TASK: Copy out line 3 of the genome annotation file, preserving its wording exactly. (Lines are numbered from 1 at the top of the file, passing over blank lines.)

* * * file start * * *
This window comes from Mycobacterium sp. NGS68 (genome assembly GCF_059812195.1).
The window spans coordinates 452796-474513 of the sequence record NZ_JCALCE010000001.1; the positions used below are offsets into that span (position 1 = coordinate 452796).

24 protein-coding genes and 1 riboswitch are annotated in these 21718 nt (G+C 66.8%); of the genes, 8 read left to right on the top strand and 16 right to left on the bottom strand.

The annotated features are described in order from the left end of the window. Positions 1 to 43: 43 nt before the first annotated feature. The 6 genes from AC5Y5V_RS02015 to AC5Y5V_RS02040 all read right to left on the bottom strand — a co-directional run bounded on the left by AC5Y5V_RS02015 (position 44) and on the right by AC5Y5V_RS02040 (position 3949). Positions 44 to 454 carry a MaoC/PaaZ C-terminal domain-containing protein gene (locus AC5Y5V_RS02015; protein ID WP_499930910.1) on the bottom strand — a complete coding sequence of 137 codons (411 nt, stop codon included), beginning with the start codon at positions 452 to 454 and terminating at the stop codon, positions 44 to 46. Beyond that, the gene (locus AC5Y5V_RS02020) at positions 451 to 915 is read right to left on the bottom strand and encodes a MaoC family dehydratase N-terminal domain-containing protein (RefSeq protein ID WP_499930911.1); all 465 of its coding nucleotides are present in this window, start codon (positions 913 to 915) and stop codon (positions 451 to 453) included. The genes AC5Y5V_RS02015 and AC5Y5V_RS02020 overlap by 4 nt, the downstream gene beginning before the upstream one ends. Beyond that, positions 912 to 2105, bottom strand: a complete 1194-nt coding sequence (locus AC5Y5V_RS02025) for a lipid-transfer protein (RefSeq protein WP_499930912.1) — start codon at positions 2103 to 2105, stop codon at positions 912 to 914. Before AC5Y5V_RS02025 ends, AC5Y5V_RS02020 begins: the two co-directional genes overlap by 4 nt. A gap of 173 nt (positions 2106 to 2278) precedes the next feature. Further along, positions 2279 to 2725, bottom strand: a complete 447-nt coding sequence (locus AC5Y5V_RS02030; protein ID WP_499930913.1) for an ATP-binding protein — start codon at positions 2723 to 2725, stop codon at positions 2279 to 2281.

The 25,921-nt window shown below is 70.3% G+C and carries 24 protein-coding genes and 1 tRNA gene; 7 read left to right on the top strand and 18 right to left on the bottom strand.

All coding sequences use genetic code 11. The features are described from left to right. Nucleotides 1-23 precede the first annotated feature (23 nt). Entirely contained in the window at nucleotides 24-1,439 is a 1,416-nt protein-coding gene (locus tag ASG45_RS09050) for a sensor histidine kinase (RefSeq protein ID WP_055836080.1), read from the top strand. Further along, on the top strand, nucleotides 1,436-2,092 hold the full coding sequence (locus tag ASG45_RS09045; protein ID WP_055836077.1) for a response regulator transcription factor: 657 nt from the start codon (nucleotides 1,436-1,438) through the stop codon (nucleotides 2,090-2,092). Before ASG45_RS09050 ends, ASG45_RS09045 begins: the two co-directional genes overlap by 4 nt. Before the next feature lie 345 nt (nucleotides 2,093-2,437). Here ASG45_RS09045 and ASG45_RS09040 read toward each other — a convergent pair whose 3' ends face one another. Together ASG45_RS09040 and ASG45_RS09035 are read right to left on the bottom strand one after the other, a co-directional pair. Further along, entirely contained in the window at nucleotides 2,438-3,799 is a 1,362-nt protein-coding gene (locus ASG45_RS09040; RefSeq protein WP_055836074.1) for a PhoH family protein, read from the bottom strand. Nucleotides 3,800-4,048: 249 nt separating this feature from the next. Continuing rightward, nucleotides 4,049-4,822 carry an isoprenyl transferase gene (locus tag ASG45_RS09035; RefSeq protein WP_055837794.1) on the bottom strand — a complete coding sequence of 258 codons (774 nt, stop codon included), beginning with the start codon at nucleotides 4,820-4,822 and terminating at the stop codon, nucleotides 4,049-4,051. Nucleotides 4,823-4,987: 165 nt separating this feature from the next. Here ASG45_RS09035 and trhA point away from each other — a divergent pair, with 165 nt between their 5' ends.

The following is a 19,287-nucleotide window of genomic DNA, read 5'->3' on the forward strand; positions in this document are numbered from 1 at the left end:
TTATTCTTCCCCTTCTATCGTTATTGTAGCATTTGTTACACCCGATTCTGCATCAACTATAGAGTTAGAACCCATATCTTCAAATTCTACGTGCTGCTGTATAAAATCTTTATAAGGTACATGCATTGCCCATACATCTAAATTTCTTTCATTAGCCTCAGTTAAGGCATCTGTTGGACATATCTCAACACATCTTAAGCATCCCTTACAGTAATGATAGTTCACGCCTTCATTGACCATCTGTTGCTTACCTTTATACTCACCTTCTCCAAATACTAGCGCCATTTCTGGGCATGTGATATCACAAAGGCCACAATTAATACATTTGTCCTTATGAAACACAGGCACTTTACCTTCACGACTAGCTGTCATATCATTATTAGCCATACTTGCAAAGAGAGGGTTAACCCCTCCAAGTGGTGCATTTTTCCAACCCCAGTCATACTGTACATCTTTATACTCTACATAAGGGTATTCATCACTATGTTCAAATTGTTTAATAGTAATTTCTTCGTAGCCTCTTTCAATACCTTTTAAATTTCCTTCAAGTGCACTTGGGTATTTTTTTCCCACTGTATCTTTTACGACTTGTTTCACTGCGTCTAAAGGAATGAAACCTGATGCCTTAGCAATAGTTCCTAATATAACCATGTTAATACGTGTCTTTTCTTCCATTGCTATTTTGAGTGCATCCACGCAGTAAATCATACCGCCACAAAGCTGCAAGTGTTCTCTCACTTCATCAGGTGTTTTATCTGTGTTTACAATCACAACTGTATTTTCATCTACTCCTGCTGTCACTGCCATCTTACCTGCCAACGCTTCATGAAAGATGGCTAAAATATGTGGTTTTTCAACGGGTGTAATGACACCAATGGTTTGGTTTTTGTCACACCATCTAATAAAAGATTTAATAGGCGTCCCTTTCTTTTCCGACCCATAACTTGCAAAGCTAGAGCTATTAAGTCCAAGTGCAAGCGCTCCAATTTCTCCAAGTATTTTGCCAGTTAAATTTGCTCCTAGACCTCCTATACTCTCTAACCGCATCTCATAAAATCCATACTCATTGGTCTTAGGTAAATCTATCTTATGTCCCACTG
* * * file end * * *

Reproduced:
24 protein-coding genes and 1 riboswitch are annotated in these 21718 nt (G+C 66.8%); of the genes, 8 read left to right on the top strand and 16 right to left on the bottom strand.